Political Participation

The Role of Gender in Political Violence

Citation:

McDermott, Rose. 2020. “The Role of Gender in Political Violence.” Current Opinion in Behavioral Science 34: 1-5. doi: 10.1016/j.cobeha.2019.09.003.

Author: Rose McDermott

Abstract:

Gender plays a prominent role in many aspects of political violence. First, it contributes to its occurrence. Second, sexual violence causes enormous suffering during conflict. Last, sustainable peacekeeping depends on female inclusion and participation. The prominence of gender in political violence rests on the dominance of men over women in many aspects of political, social and economic life. Inequities in family law and perversions in the marriage market, especially polygyny, contribute to the perpetuation of male dominance hierarchies in ways that increase the likelihood and costs of political violence for everyone.
 

Topics: Conflict, Gender, Women, Men, Gendered Power Relations, Gender Hierarchies, Gender Equality/Inequality, Political Participation, Peacekeeping, Sexual Violence, Violence

Year: 2020

The Gendered Effects of Violence on Political Engagement

Citation:

Hadzic, Dino and Margrit Travis. 2019. “The Gendered Effects of Violence on Political Engagement.” The Journal of Politics 81 (2): 676-80. 
 

Authors: Dino Hadzic, Margrit Travis

Abstract:

How does civil conflict affect political engagement? As violence of various forms—from war to terrorism—is becoming more frequent even in the developed world, understanding its political consequences is a pressing concern. We argue that violence makes citizens view politics as more combative and aggressive. Because the traits that align with these perceptions (e.g., dominance, aggressiveness, decisiveness) are associated more with masculinity than femininity, we hypothesize that violence increases engagement among men while reducing it among women. To test our argument, we conduct an experiment in Bosnia, the site of a major ethnic civil war in 1992–95. The evidence confirms that past violence, when made salient, leads women to express significantly less and men significantly more desire to engage in politics. We conclude from these findings that violent conflict can introduce disparities in political engagement across gender, underscoring a significant challenge policy makers face in postconflict societies.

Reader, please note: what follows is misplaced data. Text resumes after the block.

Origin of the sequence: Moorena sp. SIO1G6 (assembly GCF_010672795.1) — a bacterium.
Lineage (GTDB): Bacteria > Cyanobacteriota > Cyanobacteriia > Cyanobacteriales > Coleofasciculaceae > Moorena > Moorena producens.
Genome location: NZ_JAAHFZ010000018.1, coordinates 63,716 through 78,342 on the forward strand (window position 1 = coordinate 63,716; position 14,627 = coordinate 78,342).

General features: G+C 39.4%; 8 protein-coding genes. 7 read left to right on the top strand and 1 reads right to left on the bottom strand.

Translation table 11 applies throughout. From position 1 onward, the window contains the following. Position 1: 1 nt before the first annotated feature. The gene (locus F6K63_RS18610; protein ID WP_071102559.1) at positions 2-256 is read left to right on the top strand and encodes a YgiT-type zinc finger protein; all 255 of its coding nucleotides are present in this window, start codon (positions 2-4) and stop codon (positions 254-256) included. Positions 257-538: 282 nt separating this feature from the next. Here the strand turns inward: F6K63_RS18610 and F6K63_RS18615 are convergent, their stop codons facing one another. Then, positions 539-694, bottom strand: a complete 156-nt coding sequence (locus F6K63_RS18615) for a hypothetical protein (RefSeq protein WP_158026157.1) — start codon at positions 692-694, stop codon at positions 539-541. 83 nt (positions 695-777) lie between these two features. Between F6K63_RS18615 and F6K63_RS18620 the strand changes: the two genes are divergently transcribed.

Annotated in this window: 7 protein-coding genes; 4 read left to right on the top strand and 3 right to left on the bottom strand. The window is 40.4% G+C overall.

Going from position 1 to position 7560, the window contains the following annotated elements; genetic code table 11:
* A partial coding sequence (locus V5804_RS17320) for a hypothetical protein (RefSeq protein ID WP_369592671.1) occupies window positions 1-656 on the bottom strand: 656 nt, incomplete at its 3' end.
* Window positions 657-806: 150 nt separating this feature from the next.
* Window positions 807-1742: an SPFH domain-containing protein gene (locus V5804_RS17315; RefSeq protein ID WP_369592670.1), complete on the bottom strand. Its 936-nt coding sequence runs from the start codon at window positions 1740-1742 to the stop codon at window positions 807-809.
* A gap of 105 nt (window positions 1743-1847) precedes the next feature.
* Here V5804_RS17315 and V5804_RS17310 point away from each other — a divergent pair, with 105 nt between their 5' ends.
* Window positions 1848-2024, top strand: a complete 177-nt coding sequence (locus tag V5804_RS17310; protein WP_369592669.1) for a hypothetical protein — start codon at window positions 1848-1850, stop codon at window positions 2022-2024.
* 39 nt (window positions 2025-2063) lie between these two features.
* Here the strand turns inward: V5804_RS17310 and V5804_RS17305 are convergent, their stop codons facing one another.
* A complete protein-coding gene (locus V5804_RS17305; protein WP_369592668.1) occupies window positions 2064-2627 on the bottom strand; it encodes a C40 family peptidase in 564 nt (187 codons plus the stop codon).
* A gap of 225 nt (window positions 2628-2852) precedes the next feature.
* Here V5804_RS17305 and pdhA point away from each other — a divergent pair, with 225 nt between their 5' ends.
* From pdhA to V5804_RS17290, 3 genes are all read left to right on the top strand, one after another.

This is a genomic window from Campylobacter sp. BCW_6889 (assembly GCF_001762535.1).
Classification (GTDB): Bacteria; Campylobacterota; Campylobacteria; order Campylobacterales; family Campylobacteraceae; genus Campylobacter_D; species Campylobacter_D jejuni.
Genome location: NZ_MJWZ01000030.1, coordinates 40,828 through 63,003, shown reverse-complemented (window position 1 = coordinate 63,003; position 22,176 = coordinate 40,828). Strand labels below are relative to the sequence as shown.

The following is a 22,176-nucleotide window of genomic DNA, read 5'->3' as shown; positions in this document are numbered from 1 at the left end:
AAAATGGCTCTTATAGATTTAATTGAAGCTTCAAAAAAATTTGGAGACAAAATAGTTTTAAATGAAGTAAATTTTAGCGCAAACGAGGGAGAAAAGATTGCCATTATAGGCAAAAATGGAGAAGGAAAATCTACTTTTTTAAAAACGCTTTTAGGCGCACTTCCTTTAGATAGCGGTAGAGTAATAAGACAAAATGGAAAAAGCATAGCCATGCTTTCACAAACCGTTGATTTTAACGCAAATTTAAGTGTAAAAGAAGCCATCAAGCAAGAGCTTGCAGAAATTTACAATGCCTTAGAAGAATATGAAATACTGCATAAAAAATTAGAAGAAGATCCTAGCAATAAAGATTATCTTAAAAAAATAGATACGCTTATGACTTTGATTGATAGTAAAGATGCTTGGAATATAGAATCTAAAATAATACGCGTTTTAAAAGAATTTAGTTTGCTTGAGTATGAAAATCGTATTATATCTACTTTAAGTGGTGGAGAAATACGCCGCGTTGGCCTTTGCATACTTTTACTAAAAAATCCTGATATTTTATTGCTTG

Keywords: political engagement, gender, violence, postconflict, Eastern Europe

Topics: Armed Conflict, Civil Wars, Development, Gender, Women, Men, Masculinity/ies, Femininity/ies, Post-Conflict, Political Participation, Terrorism, Violence Regions: Europe, Balkans Countries: Bosnia & Herzegovina

Year: 2019

Conflict, Peace, and the Evolution of Women's Empowerment

Citation:

Webster, Kaitlyn, Chong Chen, and Kyle Beardsley. 2019. “Conflict, Peace, and the Evolution of Women's Empowerment.” International Organization 73 (2): 255-89.
 

Authors: Kaitlyn Webster, Chong Chen, Kyle Beardsley

Abstract:

How do periods of conflict and peace shape women’s empowerment around the world? While existing studies have demonstrated that gender inequalities contribute to the propensity for armed conflict, we consider how the anticipation and realization of armed conflict shape women’s opportunities for influence in society. Some scholars have pointed to the role that militarization and threat play in entrenching male dominance, while others have argued that periods of warfare can upend existing gender hierarchical orders. We posit mechanisms by which the preparation for and experiences during war affect change in women’s empowerment. We develop and test observable implications using cross-national data from 1900 to 2015. We find that, at least in the short and medium term, warfare can disrupt social institutions and lead to an increase in women’s empowerment via mechanisms related to role shifts across society and political shifts catalyzed by war. Reforming institutions and main- streaming gender during peace processes stand to have important legacies for gender power relations in postconflict societies, though much more may be needed for more permanent change.